Many schools pride themselves on their ability to foster tradition and school spirit in its students. While tradition is a fine way of bonding students with a sense of connection, it is an outdated way to rely on learning methods.
A few weeks ago, an advertisement for a content writing firm popped up on my screen. The identity of this firm shall remain nameless…at least for the time being. I’ve thought about writing blogs and other online content for other people, so I decided to check them out as a little side gig for extra cash. I mean, why not? Right?
Nearly a year ago, my phone displayed the CNN alert that Harper Lee would publish Go Set a Watchman. Admittedly, when I saw her name on the alert, I feared it was announcing her death. What took my breath away was replaced with excitement over the news of the new book, or lost book as it has come to be known.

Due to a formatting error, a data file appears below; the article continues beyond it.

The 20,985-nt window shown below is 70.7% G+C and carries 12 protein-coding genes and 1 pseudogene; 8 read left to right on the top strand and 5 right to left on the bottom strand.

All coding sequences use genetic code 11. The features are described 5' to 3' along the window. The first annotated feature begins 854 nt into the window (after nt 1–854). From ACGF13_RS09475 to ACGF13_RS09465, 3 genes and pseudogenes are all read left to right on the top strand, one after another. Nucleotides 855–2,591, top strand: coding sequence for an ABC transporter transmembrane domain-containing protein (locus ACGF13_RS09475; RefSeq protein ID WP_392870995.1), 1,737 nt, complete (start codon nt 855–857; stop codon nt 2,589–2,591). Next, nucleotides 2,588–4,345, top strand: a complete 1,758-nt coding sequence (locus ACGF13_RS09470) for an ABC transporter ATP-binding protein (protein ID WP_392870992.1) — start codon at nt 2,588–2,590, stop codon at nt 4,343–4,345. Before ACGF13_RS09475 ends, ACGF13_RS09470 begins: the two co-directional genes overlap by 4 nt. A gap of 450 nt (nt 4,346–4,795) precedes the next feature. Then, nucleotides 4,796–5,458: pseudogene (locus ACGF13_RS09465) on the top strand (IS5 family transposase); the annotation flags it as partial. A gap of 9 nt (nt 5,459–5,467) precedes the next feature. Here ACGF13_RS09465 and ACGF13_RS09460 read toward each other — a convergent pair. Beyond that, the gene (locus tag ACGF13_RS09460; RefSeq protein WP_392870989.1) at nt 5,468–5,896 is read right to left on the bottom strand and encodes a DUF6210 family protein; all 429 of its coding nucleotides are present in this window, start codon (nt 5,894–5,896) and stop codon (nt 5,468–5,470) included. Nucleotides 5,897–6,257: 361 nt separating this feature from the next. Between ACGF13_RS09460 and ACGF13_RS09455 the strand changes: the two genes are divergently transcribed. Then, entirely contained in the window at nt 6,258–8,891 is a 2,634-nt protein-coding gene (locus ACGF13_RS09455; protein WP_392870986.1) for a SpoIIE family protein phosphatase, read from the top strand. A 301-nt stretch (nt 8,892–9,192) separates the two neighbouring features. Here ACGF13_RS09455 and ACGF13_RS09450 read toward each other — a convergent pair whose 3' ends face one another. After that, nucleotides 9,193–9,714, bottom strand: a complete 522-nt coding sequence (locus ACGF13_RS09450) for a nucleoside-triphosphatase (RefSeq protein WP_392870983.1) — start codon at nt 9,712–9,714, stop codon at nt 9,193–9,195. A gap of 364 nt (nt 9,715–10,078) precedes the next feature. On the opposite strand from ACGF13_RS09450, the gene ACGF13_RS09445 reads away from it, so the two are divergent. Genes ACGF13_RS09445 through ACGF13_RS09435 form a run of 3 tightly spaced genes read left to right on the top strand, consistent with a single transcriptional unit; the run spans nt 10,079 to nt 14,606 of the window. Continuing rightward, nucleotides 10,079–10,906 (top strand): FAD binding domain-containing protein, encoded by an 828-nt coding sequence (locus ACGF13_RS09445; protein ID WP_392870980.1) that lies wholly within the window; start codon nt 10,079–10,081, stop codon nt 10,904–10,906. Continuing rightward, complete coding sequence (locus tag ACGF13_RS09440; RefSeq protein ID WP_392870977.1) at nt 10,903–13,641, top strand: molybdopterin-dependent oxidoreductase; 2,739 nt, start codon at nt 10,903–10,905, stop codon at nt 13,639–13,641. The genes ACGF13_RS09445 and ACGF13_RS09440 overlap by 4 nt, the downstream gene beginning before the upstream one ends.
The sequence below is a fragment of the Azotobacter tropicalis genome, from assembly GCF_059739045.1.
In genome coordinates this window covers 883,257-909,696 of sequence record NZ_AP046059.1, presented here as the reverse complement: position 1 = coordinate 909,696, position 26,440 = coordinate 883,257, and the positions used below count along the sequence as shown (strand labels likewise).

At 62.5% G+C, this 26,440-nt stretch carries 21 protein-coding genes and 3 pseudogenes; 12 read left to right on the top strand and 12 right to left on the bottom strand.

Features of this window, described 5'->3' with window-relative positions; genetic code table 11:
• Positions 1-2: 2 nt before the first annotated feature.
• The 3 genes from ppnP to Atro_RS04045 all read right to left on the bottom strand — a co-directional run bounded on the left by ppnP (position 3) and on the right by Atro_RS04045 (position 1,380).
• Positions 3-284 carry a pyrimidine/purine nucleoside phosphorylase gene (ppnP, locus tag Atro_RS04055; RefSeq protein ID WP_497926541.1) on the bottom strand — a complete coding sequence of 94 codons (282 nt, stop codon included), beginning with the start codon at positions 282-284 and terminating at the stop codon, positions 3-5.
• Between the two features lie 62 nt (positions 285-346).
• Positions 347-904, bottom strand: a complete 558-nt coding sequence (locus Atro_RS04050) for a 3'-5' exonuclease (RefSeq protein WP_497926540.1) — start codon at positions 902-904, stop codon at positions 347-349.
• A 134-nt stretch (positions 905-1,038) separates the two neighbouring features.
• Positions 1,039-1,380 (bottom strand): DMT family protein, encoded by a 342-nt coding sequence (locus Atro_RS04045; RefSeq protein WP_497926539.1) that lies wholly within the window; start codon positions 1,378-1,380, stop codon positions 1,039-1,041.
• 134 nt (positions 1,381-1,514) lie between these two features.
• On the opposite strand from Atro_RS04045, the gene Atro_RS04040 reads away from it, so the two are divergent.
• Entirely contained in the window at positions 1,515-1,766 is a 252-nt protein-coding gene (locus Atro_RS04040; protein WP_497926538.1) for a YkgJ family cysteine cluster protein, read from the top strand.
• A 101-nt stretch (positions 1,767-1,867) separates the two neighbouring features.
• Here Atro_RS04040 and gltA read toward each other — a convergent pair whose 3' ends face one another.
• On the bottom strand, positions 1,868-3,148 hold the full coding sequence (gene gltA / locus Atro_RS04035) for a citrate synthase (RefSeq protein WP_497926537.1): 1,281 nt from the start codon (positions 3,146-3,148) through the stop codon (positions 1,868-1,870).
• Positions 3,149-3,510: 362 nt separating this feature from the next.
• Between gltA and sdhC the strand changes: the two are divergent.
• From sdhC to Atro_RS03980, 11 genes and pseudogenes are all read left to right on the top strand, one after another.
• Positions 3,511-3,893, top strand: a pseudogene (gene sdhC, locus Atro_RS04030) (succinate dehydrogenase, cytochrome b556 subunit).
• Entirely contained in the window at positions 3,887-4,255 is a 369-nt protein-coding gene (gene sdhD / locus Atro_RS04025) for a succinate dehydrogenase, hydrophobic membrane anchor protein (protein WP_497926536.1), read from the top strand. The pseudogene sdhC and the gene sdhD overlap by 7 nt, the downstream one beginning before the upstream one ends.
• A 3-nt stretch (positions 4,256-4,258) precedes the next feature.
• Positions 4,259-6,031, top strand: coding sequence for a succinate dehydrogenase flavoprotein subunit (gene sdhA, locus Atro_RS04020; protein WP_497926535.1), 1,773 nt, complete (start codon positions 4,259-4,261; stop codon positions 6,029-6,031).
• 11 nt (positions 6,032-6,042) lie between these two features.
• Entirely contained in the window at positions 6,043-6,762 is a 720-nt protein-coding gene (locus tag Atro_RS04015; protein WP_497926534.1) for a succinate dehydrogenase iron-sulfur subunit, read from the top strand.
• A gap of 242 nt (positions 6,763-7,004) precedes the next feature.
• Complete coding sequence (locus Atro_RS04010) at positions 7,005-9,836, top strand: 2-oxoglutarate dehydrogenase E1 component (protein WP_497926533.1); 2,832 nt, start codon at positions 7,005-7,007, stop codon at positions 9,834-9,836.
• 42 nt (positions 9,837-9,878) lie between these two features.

Now, a year later, my original fear has been realized.
In the early part of 2003, a principal asked me to consult on writing benchmarks for his school. Before I attended my first interview with the classroom teachers, I spent some time reviewing the minimum standards for the state.
If your year-end assessment was next week, how prepared do you think your teachers would be? Before you collapse or have a panic attack, there is still time, and there are ways to help your teachers and students be more prepared.
Typically, this is the time of year is when I receive the most requests from principals for “a little extra help.” For starters, it’s never too late to give your students pointers for being successful on assessments. In fact, several years ago I conducted a workshop on essay writing with a group of teachers. After teaching my Process of Writing, a teacher raised her hand and asked, “Do you think I should go back and tell my students we’ve been doing it all wrong? Can we really make this change between now and the test?”
Evaluating teachers creates the perception they are doing something wrong. “Critique”, “analyze”, and “dissect” are interesting words as well. Regardless of the term you choose to use, I have found that evaluations are most effective when they do not focus on the negatives but rather on the positives and the suggestions for moving forward.
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